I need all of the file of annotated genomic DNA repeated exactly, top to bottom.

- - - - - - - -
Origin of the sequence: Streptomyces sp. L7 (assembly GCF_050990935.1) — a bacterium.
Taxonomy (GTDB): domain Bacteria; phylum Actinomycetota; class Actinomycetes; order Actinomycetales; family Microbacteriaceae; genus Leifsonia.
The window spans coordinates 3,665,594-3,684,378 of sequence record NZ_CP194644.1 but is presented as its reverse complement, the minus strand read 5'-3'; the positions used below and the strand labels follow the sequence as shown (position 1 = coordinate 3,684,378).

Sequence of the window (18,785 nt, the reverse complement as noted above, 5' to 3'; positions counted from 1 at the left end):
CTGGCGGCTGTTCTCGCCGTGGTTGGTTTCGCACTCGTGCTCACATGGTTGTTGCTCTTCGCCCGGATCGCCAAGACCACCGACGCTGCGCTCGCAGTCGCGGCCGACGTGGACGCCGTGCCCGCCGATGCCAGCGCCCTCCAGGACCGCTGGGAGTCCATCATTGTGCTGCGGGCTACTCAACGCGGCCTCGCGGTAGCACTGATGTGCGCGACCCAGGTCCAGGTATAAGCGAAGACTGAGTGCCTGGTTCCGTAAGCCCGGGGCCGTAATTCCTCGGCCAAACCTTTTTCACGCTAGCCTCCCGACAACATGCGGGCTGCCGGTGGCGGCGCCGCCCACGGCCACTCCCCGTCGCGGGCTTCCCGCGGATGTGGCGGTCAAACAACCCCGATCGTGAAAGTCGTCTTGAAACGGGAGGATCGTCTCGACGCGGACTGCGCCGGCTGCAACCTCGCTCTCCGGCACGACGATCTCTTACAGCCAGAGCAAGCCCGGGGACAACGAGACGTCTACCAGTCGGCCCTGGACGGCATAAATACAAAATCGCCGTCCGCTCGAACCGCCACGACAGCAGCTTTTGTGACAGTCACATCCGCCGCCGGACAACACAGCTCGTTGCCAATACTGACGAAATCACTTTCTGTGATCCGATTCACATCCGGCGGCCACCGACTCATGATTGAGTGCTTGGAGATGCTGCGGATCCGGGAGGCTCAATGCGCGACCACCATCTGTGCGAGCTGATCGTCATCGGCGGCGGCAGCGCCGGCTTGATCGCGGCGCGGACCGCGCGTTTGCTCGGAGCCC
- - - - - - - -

Origin of the sequence: Streptomyces sp. L7 (assembly GCF_050990935.1) — a bacterium.
Taxonomy (GTDB): domain Bacteria; phylum Actinomycetota; class Actinomycetes; order Actinomycetales; family Microbacteriaceae; genus Leifsonia.
The window spans coordinates 3,665,594-3,684,378 of sequence record NZ_CP194644.1 but is presented as its reverse complement, the minus strand read 5'-3'; the positions used below and the strand labels follow the sequence as shown (position 1 = coordinate 3,684,378).

Sequence of the window (18,785 nt, the reverse complement as noted above, 5' to 3'; positions counted from 1 at the left end):
CTGGCGGCTGTTCTCGCCGTGGTTGGTTTCGCACTCGTGCTCACATGGTTGTTGCTCTTCGCCCGGATCGCCAAGACCACCGACGCTGCGCTCGCAGTCGCGGCCGACGTGGACGCCGTGCCCGCCGATGCCAGCGCCCTCCAGGACCGCTGGGAGTCCATCATTGTGCTGCGGGCTACTCAACGCGGCCTCGCGGTAGCACTGATGTGCGCGACCCAGGTCCAGGTATAAGCGAAGACTGAGTGCCTGGTTCCGTAAGCCCGGGGCCGTAATTCCTCGGCCAAACCTTTTTCACGCTAGCCTCCCGACAACATGCGGGCTGCCGGTGGCGGCGCCGCCCACGGCCACTCCCCGTCGCGGGCTTCCCGCGGATGTGGCGGTCAAACAACCCCGATCGTGAAAGTCGTCTTGAAACGGGAGGATCGTCTCGACGCGGACTGCGCCGGCTGCAACCTCGCTCTCCGGCACGACGATCTCTTACAGCCAGAGCAAGCCCGGGGACAACGAGACGTCTACCAGTCGGCCCTGGACGGCATAAATACAAAATCGCCGTCCGCTCGAACCGCCACGACAGCAGCTTTTGTGACAGTCACATCCGCCGCCGGACAACACAGCTCGTTGCCAATACTGACGAAATCACTTTCTGTGATCCGATTCACATCCGGCGGCCACCGACTCATGATTGAGTGCTTGGAGATGCTGCGGATCCGGGAGGCTCAATGCGCGACCACCATCTGTGCGAGCTGATCGTCATCGGCGGCGGCAGCGCCGGCTTGATCGCGGCGCGGACCGCGCGTTTGCTCGGAGCCC